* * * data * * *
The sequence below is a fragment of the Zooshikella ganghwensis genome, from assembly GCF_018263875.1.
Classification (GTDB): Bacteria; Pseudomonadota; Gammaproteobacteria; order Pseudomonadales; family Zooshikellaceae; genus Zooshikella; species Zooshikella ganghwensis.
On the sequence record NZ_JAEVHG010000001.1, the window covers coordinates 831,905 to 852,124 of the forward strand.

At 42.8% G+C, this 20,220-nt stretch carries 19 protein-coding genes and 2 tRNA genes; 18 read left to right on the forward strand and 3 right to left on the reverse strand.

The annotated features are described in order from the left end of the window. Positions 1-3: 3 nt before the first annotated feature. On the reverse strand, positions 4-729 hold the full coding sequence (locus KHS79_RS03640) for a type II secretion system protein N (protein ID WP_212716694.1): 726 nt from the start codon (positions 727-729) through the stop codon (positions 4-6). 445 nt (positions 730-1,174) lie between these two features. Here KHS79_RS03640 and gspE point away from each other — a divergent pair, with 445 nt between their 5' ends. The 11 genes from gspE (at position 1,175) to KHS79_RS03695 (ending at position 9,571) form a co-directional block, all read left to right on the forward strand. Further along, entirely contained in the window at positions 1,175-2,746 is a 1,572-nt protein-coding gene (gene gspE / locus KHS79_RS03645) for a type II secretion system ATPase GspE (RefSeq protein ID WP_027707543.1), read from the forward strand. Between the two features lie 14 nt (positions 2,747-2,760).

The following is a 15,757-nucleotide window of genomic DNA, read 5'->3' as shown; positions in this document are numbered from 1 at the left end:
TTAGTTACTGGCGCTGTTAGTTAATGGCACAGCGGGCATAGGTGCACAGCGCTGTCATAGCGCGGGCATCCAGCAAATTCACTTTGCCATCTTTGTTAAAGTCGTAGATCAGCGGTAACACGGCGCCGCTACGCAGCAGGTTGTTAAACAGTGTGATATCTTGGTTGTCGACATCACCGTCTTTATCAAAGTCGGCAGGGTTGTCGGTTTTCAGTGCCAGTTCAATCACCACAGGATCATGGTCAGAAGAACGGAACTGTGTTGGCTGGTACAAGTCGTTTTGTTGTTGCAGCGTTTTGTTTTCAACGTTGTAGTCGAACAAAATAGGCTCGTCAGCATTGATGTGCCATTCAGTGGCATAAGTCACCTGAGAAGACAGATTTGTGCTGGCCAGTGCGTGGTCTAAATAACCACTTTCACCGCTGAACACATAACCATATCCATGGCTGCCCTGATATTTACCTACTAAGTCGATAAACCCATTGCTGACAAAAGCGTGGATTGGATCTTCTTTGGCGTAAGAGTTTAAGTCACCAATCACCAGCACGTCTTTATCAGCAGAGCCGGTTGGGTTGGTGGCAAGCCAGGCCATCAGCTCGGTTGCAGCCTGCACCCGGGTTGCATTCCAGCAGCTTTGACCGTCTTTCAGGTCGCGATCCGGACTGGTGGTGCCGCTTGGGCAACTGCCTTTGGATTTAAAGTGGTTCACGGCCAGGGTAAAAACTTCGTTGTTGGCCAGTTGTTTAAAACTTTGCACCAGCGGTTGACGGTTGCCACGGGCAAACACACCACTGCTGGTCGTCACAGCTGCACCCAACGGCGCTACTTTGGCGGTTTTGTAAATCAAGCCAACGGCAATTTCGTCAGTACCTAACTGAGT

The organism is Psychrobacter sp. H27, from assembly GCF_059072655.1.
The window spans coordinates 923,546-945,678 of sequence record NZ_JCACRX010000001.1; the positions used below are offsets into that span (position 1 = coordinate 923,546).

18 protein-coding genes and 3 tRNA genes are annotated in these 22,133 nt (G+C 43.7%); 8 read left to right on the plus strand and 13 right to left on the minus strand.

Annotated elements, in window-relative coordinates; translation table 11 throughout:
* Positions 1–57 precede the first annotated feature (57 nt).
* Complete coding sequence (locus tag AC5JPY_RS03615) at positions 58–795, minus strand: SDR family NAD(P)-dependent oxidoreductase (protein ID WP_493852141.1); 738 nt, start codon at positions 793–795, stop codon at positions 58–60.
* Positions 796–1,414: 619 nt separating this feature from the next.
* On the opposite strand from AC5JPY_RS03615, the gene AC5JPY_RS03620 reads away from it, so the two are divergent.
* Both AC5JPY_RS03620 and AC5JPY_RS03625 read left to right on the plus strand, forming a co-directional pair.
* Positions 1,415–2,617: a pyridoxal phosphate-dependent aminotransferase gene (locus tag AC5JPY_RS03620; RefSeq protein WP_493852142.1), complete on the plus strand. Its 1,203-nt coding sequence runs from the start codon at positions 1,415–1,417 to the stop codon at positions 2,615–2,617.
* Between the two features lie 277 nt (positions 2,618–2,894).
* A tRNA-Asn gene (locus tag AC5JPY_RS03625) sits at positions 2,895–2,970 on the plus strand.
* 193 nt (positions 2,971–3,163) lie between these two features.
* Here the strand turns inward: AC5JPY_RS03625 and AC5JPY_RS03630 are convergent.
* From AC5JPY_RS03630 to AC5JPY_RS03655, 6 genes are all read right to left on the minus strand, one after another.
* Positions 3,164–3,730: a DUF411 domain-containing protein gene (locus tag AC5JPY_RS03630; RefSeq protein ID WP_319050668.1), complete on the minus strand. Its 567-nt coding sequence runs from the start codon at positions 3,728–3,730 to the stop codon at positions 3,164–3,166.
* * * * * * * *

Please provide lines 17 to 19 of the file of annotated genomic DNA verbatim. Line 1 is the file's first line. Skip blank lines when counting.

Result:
* Positions 1,415–2,617: a pyridoxal phosphate-dependent aminotransferase gene (locus tag AC5JPY_RS03620; RefSeq protein WP_493852142.1), complete on the plus strand. Its 1,203-nt coding sequence runs from the start codon at positions 1,415–1,417 to the stop codon at positions 2,615–2,617.
* Between the two features lie 277 nt (positions 2,618–2,894).
* A tRNA-Asn gene (locus tag AC5JPY_RS03625) sits at positions 2,895–2,970 on the plus strand.